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Classic car museum to close, become charitable organization

A classic car museum that has stood on the side of I-35 in San Marcos for nearly a decade will close at the end of the year. Following the owner's passing, the vintage cars will be auctioned off. Profits will fund charitable grants.

SAN MARCOS — A classic car museum that has stood on the side of I-35 in San Marcos for nearly a decade will close at the end of the year.

The Board of Directors for Dick’s Classic Garage plans to use the sale of vintage cars to carry on the late owner’s legacy of giving back.

The car museum has been welcoming car enthusiasts at its current location since 2009. It moved from Rosanky, Texas, just outside of Bastrop, where it was delighting collectors since 1980.

With the passing of owner Richard Burdick earlier this year, the museum will close.

When the vintage vehicles find new homes, the profits will do a lot of good.

“In his memory we’re going to transform into a gift-giving foundation to keep the educational aspect going,” said Thom Fortney, the curator of the museum. “They give grants, scholarships, things like that to promote all the educational aspects that he was so focused on; teaching the youth of America, the next leaders.”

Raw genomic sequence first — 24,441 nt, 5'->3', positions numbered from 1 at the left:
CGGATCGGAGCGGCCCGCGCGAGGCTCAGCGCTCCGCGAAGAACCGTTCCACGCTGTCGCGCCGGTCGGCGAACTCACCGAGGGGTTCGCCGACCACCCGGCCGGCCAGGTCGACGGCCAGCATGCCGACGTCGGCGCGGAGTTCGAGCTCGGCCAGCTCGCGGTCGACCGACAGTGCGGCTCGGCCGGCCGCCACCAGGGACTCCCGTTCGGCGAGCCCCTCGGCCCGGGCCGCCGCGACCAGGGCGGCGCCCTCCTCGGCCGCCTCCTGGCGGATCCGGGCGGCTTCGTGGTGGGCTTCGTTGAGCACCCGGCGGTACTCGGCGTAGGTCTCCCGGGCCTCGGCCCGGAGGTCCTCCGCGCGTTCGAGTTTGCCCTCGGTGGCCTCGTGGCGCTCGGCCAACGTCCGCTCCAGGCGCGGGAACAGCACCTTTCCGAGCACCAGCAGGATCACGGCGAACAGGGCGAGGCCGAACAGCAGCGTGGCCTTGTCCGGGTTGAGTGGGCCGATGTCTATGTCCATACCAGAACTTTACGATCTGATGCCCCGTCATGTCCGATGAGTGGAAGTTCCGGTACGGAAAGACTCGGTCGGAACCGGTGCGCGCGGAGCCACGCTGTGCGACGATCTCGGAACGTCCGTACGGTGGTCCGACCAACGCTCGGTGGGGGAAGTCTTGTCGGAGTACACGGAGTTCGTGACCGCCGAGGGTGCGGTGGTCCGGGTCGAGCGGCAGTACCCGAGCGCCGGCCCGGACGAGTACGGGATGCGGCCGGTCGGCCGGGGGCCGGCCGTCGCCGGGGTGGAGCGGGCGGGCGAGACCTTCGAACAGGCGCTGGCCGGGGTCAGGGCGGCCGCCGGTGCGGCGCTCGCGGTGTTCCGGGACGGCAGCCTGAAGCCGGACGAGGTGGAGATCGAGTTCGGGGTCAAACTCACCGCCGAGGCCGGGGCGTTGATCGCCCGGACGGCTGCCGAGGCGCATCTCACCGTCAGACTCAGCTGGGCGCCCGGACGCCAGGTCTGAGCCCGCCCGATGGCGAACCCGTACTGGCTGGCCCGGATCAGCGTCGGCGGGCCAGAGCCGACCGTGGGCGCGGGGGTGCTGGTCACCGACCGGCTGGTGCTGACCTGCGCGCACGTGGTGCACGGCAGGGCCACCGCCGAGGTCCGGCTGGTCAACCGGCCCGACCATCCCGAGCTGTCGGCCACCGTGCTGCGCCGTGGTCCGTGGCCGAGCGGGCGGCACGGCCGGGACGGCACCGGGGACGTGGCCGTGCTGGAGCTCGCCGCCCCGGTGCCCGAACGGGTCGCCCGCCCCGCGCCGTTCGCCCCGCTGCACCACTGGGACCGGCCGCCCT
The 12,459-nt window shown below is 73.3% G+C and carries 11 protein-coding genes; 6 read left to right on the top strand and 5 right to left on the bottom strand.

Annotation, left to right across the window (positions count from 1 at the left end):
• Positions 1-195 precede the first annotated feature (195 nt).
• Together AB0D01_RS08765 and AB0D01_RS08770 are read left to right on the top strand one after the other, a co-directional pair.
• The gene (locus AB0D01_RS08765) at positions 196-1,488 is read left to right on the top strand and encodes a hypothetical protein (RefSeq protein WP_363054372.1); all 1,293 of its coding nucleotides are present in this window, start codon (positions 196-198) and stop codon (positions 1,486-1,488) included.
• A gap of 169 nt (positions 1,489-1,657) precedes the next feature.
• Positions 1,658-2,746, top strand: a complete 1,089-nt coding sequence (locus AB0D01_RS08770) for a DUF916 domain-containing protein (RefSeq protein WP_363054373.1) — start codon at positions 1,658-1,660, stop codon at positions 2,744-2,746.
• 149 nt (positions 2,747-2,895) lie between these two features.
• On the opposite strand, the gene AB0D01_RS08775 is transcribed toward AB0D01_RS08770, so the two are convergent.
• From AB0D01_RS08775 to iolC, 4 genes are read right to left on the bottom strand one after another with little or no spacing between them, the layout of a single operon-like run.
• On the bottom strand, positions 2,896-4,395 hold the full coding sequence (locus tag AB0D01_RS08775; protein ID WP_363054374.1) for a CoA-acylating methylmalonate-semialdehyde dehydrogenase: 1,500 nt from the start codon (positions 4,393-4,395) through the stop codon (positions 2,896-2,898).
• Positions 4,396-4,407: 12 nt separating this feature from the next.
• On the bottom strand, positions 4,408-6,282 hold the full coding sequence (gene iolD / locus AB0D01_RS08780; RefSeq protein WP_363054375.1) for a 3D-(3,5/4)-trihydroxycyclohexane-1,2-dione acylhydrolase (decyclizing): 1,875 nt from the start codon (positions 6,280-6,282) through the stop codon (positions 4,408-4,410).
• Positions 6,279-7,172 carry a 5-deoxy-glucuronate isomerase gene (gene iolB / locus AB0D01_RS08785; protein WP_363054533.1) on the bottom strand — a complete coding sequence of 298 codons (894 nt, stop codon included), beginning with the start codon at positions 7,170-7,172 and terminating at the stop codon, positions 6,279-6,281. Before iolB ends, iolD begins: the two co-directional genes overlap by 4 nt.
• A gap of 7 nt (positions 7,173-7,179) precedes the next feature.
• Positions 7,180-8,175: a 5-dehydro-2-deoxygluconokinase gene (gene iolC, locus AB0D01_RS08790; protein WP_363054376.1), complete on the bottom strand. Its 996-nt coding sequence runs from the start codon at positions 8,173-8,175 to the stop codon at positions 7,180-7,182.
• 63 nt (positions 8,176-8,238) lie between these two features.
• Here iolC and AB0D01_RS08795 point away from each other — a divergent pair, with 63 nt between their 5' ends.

There is still time to check out the incredible cars for yourself. The museum doors are staying open through December. Early next year you have one more chance to see six of the classic vehicles at a special exhibit at the McNay Art Museum. The collection will include:

  • A 1948 Tucker
  • A 1953 Mercury
  • A 1954 Packard
  • A 1955 Hudson
  • A 1956 DeSoto
  • And a 1957 Pontiac.

The six vehicles will be on display at the McNay from February 15th through May 15th then head to an auction.

“We do have the last production Tucker, it has a half mile on the odometer, it has never been driven, it’s the only Tucker in Texas, it’s incredible,” said Fortney.

The classic cars plus dozens more can still be viewed in San Marcos. The museum showcases the evolution of the American automobile with a rainbow of cars manufactured from 1901 to 1959. Most of the vehicles were made in the 30s, 40s, and 50s. The bat-mobile is a replica of a 1966 model.

DCG Press Release by KENS 5 on Scribd

The classic cars will go to out-of-state auctions a few at a time, over the next few months.

As the employees say goodbye to the vehicles, they know the change means Burdick’s dedication to furthering education will live on.

The cars are being sold at RM auctions throughout the country.

For further information regarding the sale of the cars, please contact Meghan McGrail at meghan@rmsothebys.com, and for information regarding the sale of the Museum property, please contact Carter Morris at carter@randallmorris.com.